President Barack Obama cited his own long struggle to quit the cigarettes he took up as a teenager as he signed the strongest-ever US anti-smoking bill today and praised it for providing needed protections for future generations. "It is a law that will save American lives," Obama said. "The decades-long effort to protect our children from the harmful effects of smoking has finally emerged victorious."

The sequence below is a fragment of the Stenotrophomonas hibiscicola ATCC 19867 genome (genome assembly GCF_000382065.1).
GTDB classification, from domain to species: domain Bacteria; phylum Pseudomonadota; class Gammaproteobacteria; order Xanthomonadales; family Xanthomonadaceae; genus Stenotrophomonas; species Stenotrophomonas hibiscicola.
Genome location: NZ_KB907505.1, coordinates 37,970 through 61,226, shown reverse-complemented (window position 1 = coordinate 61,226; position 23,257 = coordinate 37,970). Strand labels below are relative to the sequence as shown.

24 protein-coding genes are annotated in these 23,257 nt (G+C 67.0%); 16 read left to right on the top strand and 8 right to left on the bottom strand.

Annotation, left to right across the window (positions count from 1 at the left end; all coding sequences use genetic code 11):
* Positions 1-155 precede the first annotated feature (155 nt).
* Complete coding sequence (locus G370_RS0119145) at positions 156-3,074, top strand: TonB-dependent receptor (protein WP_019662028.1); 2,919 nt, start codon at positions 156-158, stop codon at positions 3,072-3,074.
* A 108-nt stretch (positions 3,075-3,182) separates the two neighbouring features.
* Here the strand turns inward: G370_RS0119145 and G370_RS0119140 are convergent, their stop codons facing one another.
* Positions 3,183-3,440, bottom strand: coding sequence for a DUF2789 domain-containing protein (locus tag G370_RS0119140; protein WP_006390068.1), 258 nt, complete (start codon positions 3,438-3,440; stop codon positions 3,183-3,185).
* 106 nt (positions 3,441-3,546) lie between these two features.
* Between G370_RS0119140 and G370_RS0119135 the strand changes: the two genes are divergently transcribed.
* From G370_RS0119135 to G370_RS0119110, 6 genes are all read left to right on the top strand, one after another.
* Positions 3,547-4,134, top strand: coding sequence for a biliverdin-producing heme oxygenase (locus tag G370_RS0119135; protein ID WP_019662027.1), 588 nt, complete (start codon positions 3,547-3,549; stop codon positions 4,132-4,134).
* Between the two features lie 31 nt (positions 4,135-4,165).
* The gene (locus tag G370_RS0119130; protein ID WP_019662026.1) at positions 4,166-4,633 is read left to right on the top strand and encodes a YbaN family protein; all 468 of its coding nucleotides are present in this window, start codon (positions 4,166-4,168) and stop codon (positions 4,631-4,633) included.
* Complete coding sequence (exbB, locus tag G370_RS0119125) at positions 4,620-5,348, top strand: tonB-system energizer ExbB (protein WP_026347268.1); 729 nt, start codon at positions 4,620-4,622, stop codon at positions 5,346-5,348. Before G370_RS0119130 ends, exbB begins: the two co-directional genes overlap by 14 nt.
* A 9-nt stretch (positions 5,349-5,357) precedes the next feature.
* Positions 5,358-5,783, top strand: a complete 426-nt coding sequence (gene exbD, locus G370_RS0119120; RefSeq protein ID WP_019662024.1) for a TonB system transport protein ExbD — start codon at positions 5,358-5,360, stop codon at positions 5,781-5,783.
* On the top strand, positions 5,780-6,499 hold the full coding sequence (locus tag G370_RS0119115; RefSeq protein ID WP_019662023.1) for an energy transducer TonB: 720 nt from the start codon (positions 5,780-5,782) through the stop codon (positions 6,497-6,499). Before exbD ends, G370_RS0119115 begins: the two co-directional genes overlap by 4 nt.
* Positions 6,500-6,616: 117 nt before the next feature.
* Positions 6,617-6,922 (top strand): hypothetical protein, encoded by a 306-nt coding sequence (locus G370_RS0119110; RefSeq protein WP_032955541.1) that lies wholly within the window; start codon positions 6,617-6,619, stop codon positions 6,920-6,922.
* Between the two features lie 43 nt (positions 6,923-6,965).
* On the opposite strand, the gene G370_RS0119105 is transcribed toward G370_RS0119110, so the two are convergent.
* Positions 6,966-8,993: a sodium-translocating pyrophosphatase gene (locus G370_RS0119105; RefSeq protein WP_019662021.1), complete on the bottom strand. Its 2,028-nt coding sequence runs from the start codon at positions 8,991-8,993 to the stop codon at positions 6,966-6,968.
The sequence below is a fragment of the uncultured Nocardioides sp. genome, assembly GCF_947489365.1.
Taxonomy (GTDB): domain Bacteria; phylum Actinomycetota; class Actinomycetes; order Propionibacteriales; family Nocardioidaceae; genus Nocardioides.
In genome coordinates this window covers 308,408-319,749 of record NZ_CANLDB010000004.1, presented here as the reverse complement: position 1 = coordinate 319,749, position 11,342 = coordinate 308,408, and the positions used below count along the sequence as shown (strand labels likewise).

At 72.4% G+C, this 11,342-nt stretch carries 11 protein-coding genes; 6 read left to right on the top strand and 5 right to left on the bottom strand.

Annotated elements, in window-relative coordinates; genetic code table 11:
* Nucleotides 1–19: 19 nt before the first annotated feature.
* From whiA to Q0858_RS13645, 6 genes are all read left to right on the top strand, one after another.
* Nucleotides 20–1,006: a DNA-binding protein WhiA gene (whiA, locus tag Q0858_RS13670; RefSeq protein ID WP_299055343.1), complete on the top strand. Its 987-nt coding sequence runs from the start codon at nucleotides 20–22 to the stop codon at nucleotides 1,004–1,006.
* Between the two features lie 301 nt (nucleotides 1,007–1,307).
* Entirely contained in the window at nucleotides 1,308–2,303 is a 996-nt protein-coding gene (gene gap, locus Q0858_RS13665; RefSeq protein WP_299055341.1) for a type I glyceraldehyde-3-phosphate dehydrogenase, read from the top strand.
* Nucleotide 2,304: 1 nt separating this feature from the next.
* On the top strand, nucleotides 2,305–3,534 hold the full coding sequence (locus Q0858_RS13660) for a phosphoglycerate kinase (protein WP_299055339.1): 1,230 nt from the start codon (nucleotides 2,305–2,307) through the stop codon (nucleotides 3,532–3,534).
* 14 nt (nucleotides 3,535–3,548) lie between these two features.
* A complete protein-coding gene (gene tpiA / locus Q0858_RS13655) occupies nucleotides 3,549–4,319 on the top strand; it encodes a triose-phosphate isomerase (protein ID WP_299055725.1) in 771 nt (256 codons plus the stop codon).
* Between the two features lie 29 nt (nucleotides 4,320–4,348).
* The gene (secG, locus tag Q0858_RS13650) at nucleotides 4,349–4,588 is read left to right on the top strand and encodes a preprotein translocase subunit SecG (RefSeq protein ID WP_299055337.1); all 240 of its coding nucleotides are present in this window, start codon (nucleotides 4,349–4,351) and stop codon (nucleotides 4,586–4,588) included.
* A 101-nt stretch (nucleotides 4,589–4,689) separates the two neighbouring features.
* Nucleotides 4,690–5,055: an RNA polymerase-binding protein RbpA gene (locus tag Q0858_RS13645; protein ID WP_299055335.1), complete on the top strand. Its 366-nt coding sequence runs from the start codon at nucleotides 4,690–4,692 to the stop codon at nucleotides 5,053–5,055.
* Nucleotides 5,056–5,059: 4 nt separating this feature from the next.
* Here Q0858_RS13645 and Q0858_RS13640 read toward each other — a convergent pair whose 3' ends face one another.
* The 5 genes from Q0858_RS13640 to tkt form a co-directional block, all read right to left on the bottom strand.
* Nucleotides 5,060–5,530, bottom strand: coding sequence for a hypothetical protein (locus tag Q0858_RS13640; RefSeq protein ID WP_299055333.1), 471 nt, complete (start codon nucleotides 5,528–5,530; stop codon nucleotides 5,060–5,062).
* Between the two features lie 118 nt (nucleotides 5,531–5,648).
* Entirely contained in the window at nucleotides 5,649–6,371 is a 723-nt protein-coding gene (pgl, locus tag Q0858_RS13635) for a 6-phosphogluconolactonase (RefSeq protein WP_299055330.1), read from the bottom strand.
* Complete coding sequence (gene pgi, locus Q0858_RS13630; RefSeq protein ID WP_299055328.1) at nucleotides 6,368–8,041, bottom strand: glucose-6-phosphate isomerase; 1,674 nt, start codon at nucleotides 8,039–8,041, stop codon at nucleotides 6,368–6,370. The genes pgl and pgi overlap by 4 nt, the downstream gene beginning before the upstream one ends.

The Family Smoking Prevention and Tobacco Control Act allows the Food and Drug Administration to lower the amount of nicotine in tobacco products, ban candy flavorings that appeal to kids and block misleading labels such "low tar" and "light." Tobacco companies also will be required to cover their cartons with large graphic warnings. Opponents say the FDA had proved through a series of food-safety failures that it was not up to the job of regulation.